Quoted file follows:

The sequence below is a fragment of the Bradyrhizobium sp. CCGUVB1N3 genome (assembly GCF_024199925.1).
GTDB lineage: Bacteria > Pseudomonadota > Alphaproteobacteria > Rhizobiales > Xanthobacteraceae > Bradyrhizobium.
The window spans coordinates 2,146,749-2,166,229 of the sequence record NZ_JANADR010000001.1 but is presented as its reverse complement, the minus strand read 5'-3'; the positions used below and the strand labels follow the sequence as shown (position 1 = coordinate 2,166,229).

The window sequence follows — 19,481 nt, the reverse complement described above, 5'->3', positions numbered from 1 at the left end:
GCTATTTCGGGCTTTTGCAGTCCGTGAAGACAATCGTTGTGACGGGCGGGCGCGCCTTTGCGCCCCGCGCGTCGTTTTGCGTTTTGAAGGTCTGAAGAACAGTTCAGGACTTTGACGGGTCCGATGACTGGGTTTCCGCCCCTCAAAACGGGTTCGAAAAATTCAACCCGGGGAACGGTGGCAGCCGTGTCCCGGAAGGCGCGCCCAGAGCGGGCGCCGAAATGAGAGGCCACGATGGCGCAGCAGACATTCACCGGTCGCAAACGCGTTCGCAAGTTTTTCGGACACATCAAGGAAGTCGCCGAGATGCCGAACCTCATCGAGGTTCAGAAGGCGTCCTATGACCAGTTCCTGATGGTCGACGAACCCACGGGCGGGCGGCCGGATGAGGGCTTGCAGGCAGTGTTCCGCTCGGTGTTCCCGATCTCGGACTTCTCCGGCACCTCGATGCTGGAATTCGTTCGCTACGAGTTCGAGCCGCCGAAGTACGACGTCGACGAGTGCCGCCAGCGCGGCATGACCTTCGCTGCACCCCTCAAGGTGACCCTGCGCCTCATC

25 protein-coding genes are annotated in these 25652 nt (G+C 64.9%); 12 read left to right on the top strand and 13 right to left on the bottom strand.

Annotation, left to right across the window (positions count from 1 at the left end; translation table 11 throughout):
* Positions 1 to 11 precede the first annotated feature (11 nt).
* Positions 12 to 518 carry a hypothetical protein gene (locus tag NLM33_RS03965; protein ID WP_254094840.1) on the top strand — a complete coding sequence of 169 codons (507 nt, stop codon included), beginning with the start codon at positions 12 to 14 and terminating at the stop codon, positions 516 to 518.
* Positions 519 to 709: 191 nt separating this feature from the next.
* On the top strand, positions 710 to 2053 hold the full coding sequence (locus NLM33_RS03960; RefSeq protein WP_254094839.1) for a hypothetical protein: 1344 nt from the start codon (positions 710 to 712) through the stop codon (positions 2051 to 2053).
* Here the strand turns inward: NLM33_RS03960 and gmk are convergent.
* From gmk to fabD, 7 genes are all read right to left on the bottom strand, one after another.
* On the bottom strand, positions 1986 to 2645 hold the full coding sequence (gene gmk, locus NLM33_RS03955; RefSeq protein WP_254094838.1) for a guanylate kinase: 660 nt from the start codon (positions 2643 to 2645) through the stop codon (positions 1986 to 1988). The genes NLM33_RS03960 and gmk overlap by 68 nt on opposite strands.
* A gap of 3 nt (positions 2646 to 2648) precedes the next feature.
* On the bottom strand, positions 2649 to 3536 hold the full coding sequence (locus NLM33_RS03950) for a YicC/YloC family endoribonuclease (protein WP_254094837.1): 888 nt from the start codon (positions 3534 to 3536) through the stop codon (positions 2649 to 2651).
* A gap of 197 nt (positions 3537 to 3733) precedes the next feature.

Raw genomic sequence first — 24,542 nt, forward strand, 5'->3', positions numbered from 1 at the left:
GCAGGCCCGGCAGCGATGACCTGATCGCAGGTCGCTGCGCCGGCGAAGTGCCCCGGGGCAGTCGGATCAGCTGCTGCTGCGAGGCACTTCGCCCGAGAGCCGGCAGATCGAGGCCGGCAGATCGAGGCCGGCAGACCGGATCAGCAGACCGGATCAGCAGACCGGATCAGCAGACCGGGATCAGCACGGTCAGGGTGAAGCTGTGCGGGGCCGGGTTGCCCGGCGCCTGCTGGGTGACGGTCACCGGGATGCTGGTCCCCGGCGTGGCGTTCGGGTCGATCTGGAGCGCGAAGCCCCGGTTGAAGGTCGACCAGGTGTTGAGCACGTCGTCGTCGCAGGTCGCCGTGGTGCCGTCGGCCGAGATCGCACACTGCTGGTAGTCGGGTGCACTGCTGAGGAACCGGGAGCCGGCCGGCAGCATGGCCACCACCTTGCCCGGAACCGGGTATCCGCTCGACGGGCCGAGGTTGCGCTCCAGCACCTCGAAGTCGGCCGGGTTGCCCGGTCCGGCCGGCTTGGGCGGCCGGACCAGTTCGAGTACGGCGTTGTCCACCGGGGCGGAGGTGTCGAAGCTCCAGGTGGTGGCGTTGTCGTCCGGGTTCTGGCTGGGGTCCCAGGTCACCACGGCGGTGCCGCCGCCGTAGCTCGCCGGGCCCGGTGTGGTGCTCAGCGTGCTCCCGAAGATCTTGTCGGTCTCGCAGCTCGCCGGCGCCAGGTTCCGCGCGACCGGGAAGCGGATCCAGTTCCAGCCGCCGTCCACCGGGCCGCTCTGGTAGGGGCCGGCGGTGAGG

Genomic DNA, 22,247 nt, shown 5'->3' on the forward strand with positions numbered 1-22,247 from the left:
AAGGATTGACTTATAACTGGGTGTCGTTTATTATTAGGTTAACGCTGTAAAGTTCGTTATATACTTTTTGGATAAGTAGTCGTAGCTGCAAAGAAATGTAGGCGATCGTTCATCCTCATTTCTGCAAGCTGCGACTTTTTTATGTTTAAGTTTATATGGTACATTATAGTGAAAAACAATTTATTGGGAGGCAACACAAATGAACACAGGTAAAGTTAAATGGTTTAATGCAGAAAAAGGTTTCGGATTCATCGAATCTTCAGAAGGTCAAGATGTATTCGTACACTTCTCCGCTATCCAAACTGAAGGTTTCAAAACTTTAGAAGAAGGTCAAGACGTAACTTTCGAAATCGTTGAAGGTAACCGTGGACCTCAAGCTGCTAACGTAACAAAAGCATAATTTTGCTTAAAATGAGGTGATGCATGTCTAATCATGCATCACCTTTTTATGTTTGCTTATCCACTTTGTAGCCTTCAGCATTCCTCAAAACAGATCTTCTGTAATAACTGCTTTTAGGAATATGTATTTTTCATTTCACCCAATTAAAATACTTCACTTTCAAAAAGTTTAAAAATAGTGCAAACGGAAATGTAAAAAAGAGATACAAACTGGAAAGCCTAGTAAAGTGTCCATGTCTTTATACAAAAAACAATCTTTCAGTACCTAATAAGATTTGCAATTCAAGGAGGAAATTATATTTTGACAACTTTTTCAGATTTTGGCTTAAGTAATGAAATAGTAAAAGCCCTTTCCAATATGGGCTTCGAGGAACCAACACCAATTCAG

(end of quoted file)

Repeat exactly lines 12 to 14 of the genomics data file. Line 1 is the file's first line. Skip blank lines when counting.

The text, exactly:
* Here the strand turns inward: NLM33_RS03960 and gmk are convergent.
* From gmk to fabD, 7 genes are all read right to left on the bottom strand, one after another.
* On the bottom strand, positions 1986 to 2645 hold the full coding sequence (gene gmk, locus NLM33_RS03955; RefSeq protein WP_254094838.1) for a guanylate kinase: 660 nt from the start codon (positions 2643 to 2645) through the stop codon (positions 1986 to 1988). The genes NLM33_RS03960 and gmk overlap by 68 nt on opposite strands.